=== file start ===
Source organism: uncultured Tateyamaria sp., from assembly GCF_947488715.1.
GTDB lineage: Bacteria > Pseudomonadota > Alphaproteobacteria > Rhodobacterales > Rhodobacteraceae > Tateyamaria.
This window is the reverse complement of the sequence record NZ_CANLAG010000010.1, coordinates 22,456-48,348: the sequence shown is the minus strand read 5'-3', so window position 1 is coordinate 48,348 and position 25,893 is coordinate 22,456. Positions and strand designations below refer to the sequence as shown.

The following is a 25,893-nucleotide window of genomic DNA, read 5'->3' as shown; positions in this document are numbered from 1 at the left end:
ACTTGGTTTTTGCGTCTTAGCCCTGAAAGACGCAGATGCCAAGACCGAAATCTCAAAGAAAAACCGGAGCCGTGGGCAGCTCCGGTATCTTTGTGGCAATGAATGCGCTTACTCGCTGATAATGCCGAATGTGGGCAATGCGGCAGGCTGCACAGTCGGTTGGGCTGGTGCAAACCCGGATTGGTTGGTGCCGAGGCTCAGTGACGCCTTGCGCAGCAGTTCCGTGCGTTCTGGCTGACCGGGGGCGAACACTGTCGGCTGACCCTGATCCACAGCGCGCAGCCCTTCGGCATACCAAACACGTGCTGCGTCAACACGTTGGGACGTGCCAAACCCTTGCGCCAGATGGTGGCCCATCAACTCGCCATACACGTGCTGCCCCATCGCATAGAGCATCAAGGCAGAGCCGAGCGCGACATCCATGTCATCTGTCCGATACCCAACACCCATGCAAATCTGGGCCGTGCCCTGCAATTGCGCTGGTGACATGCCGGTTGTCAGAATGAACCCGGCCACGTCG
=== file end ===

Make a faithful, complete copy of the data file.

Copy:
Source organism: uncultured Tateyamaria sp., from assembly GCF_947488715.1.
GTDB lineage: Bacteria > Pseudomonadota > Alphaproteobacteria > Rhodobacterales > Rhodobacteraceae > Tateyamaria.
This window is the reverse complement of the sequence record NZ_CANLAG010000010.1, coordinates 22,456-48,348: the sequence shown is the minus strand read 5'-3', so window position 1 is coordinate 48,348 and position 25,893 is coordinate 22,456. Positions and strand designations below refer to the sequence as shown.

The following is a 25,893-nucleotide window of genomic DNA, read 5'->3' as shown; positions in this document are numbered from 1 at the left end:
ACTTGGTTTTTGCGTCTTAGCCCTGAAAGACGCAGATGCCAAGACCGAAATCTCAAAGAAAAACCGGAGCCGTGGGCAGCTCCGGTATCTTTGTGGCAATGAATGCGCTTACTCGCTGATAATGCCGAATGTGGGCAATGCGGCAGGCTGCACAGTCGGTTGGGCTGGTGCAAACCCGGATTGGTTGGTGCCGAGGCTCAGTGACGCCTTGCGCAGCAGTTCCGTGCGTTCTGGCTGACCGGGGGCGAACACTGTCGGCTGACCCTGATCCACAGCGCGCAGCCCTTCGGCATACCAAACACGTGCTGCGTCAACACGTTGGGACGTGCCAAACCCTTGCGCCAGATGGTGGCCCATCAACTCGCCATACACGTGCTGCCCCATCGCATAGAGCATCAAGGCAGAGCCGAGCGCGACATCCATGTCATCTGTCCGATACCCAACACCCATGCAAATCTGGGCCGTGCCCTGCAATTGCGCTGGTGACATGCCGGTTGTCAGAATGAACCCGGCCACGTCG